Intruder-evoked aggression in isolated and nonisolated mice: Effects of psychomotor stimulants and l-Dopa
- Cite this article as:
- Miczek, K.A. & O'Donnell, J.M. Psychopharmacology (1978) 57: 47. doi:10.1007/BF00426957
- 480 Downloads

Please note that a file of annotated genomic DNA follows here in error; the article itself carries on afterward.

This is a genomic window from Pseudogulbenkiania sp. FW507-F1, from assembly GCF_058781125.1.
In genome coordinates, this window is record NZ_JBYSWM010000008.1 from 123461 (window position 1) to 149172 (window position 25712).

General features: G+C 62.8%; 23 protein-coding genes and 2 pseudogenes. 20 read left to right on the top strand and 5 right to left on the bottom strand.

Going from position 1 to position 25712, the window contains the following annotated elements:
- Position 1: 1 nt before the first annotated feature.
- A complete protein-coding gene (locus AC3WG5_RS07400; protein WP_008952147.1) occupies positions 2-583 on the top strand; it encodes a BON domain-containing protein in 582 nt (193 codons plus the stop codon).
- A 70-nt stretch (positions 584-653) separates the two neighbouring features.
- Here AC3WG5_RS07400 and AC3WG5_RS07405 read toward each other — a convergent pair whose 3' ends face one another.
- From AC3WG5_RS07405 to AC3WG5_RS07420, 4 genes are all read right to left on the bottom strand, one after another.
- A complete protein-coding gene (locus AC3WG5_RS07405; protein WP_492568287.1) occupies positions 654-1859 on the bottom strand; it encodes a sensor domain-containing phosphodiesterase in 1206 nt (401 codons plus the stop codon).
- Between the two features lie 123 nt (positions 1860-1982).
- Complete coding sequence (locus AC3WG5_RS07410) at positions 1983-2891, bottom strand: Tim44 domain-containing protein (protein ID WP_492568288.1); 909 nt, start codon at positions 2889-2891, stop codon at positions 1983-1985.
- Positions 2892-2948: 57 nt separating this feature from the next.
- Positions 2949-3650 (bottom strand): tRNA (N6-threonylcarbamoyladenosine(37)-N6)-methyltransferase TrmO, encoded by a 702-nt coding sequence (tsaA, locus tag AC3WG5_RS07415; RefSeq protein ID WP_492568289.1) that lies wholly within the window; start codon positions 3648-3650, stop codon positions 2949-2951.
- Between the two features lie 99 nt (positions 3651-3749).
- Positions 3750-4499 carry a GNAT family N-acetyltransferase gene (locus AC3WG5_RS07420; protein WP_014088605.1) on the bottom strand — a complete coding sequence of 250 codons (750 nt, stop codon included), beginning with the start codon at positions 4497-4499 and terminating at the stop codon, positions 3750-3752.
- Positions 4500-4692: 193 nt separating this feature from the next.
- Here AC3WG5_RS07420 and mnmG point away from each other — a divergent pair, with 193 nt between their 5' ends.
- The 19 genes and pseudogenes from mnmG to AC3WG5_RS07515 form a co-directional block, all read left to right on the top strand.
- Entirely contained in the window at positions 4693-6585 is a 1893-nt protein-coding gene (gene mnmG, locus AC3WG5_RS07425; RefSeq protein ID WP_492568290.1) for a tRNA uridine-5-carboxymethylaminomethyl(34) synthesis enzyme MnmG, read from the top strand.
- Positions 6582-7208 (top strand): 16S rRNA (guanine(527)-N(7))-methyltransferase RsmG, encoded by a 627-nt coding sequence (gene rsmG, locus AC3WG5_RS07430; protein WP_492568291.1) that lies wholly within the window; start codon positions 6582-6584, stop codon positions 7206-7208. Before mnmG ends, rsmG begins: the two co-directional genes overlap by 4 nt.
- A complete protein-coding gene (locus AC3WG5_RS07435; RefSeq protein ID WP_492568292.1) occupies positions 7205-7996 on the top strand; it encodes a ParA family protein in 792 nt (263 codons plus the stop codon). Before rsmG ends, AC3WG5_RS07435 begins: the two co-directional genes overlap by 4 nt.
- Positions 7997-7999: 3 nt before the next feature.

Adult male Swiss-Webster mice were housed either singly (isolated) or with a female (nonisolated). Aggressive behavior was evoked by introducing a group-housed male mouse (intruder) into the home cage of the isolated or nonisolated mouse (resident). d-Amphetamine, methamphetamine, methylphenidate, cocaine, and l-dopa decreased attack and threat behavior by resident mice, the isolates requiring 2–4 times higher drug doses for the antiaggressive effects than the nonisolates. d-Amphetamine, methamphetamine, and methylphenidate caused intruder mice to be more frequently attacked by their nontreated resident opponents, to escape more often, to assume the defensive upright posture less, and to move about more often. l-Dopa nonspecifically decreased all elements of agonistic and nonagonistic behavior, while the amphetamines and methylphenidate suppressed attacks, increased escapes, decreased upright postures, and increased nonagonistic locomotion. By contrast, cocaine's antiaggressive effects were remarkably specific, i.e., not accompanied by changes in other behavioral elements.